resident bush: because the sheeple never learn.

A Nation of Flaws

Lindorff, again:  The dithering and ducking going on in the Obama White House and the Holder Justice Department over the crimes of the Bush administration are taking on a comic aspect.

On the one hand, we have Obama assuring us that under his administration, there will be respect for the rule of law, and on the other hand we have this one-time constitutional law professor and his attorney general declaiming that there is no need for the appointment of a prosecutor to bring charges against the people in the last administration, in the CIA, in the National Security Agency and in the Defense Department and the military who clearly have broken the law in serious and felonious ways.

What gets silly is that America is either a nation of laws…or it isn’t. It is either a place where “nobody is above the law”…or it isn’t. There is really no middle ground here.

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And, from England [the Telegraph (we're famous!)]: The CIA has admitted to destroying 92 videotapes of interrogation sessions with terrorist suspects. The revelation that far more tapes had been destroyed than previously acknowledged came in a letter filed by US government lawyers.

The CIA should be held in contempt of court for holding back the information for so long. The investigation found that the CIA’s videotapes were destroyed, in part, to protect the identities of the interrogators at a time the Justice Department was debating whether the tactics used during the sessions – which are believed to have included the “water boarding” torture technique of partial drowning – were illegal.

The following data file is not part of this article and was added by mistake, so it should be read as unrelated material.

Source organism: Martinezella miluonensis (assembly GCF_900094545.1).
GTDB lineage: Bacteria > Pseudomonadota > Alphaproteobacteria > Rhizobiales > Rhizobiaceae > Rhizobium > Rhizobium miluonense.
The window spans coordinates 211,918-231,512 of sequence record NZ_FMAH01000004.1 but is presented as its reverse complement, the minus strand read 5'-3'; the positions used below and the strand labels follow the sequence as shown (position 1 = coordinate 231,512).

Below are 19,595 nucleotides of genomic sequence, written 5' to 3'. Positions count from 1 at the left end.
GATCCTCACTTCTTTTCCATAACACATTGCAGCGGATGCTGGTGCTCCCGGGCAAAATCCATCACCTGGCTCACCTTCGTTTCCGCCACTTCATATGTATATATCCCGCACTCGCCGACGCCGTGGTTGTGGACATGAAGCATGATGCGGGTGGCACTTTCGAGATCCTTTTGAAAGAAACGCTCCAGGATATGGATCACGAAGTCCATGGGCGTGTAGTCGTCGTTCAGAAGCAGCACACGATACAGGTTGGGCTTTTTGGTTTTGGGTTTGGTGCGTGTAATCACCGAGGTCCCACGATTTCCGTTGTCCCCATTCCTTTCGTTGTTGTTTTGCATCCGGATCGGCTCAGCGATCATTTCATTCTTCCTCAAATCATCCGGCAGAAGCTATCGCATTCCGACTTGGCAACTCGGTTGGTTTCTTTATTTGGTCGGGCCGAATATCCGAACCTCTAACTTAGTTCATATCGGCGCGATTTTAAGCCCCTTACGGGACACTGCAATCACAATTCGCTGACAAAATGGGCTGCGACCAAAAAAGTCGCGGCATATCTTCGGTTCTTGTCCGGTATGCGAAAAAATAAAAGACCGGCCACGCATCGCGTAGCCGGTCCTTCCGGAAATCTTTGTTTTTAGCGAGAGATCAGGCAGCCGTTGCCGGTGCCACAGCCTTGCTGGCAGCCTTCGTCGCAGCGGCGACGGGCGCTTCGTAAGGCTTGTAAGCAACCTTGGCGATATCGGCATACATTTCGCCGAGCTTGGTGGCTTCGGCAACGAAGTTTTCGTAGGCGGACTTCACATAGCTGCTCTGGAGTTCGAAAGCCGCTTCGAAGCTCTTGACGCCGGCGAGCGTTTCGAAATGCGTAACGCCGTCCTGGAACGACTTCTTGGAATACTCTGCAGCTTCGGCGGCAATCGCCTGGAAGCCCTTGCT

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[God, I miss Harold Pinter.]  The playwright Harold Pinter turned his Nobel Prize acceptance speech into a furious howl of outrage against American foreign policy, saying that the United States had not only lied to justify waging war against Iraq but had also “supported and in many cases engendered every right-wing military dictatorship” in the last 50 years.

“The crimes of the United States have been systematic, constant, vicious, remorseless, but very few people have actually talked about them,” Mr. Pinter said. “You have to hand it to America. It has exercised a quite clinical manipulation of power worldwide while masquerading as a force for universal good. It’s a brilliant, even witty, highly successful act of hypnosis.”

Mr. Pinter attacked American foreign policy since World War II, saying that while the crimes of the Soviet Union had been well documented, those of the United States had not. “I put to you that the United States is without doubt the greatest show on the road,” he said. “Brutal, indifferent, scornful and ruthless it may be, but it is also very clever. As a salesman it is out on its own and its most saleable commodity is self-love.”

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